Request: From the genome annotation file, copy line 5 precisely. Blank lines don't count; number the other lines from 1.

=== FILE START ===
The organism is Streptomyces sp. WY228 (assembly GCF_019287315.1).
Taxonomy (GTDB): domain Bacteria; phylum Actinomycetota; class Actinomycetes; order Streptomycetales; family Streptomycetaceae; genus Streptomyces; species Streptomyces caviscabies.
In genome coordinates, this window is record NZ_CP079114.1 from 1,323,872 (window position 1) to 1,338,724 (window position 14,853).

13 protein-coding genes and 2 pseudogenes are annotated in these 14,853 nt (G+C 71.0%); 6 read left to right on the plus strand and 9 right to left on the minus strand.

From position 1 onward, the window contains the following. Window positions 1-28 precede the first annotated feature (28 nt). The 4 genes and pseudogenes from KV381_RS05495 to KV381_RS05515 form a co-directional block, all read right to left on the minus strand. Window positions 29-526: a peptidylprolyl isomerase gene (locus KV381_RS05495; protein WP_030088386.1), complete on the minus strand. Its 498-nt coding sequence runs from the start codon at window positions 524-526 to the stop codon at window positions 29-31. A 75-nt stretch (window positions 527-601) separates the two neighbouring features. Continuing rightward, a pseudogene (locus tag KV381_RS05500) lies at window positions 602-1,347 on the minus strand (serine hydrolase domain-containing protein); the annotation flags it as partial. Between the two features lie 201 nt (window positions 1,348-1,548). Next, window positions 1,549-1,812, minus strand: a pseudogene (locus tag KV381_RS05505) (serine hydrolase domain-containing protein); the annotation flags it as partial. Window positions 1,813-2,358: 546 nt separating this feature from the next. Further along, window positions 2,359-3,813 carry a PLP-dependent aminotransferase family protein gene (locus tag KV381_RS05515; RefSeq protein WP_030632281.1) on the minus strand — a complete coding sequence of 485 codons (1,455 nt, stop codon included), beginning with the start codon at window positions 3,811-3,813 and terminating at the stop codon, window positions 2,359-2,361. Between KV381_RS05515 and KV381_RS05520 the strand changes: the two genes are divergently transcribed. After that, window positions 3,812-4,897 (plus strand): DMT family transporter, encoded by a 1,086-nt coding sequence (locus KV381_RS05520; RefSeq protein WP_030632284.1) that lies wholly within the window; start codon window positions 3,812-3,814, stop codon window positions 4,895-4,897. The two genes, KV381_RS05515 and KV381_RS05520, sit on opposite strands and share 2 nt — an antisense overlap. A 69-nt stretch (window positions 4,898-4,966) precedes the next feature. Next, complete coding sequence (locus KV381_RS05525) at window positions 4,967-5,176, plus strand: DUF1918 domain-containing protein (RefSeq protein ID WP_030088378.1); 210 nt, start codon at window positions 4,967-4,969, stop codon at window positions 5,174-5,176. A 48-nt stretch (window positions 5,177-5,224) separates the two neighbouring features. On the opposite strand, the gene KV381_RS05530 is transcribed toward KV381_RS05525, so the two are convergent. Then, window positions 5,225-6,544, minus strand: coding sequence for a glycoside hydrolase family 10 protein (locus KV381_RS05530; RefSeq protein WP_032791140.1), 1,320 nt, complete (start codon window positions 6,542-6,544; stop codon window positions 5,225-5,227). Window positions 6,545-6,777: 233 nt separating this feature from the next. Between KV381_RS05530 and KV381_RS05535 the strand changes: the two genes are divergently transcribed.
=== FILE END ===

From position 1 onward, the window contains the following. Window positions 1-28 precede the first annotated feature (28 nt). The 4 genes and pseudogenes from KV381_RS05495 to KV381_RS05515 form a co-directional block, all read right to left on the minus strand. Window positions 29-526: a peptidylprolyl isomerase gene (locus KV381_RS05495; protein WP_030088386.1), complete on the minus strand. Its 498-nt coding sequence runs from the start codon at window positions 524-526 to the stop codon at window positions 29-31. A 75-nt stretch (window positions 527-601) separates the two neighbouring features. Continuing rightward, a pseudogene (locus tag KV381_RS05500) lies at window positions 602-1,347 on the minus strand (serine hydrolase domain-containing protein); the annotation flags it as partial. Between the two features lie 201 nt (window positions 1,348-1,548). Next, window positions 1,549-1,812, minus strand: a pseudogene (locus tag KV381_RS05505) (serine hydrolase domain-containing protein); the annotation flags it as partial. Window positions 1,813-2,358: 546 nt separating this feature from the next. Further along, window positions 2,359-3,813 carry a PLP-dependent aminotransferase family protein gene (locus tag KV381_RS05515; RefSeq protein WP_030632281.1) on the minus strand — a complete coding sequence of 485 codons (1,455 nt, stop codon included), beginning with the start codon at window positions 3,811-3,813 and terminating at the stop codon, window positions 2,359-2,361. Between KV381_RS05515 and KV381_RS05520 the strand changes: the two genes are divergently transcribed. After that, window positions 3,812-4,897 (plus strand): DMT family transporter, encoded by a 1,086-nt coding sequence (locus KV381_RS05520; RefSeq protein WP_030632284.1) that lies wholly within the window; start codon window positions 3,812-3,814, stop codon window positions 4,895-4,897. The two genes, KV381_RS05515 and KV381_RS05520, sit on opposite strands and share 2 nt — an antisense overlap. A 69-nt stretch (window positions 4,898-4,966) precedes the next feature. Next, complete coding sequence (locus KV381_RS05525) at window positions 4,967-5,176, plus strand: DUF1918 domain-containing protein (RefSeq protein ID WP_030088378.1); 210 nt, start codon at window positions 4,967-4,969, stop codon at window positions 5,174-5,176. A 48-nt stretch (window positions 5,177-5,224) separates the two neighbouring features. On the opposite strand, the gene KV381_RS05530 is transcribed toward KV381_RS05525, so the two are convergent. Then, window positions 5,225-6,544, minus strand: coding sequence for a glycoside hydrolase family 10 protein (locus KV381_RS05530; RefSeq protein WP_032791140.1), 1,320 nt, complete (start codon window positions 6,542-6,544; stop codon window positions 5,225-5,227). Window positions 6,545-6,777: 233 nt separating this feature from the next. Between KV381_RS05530 and KV381_RS05535 the strand changes: the two genes are divergently transcribed.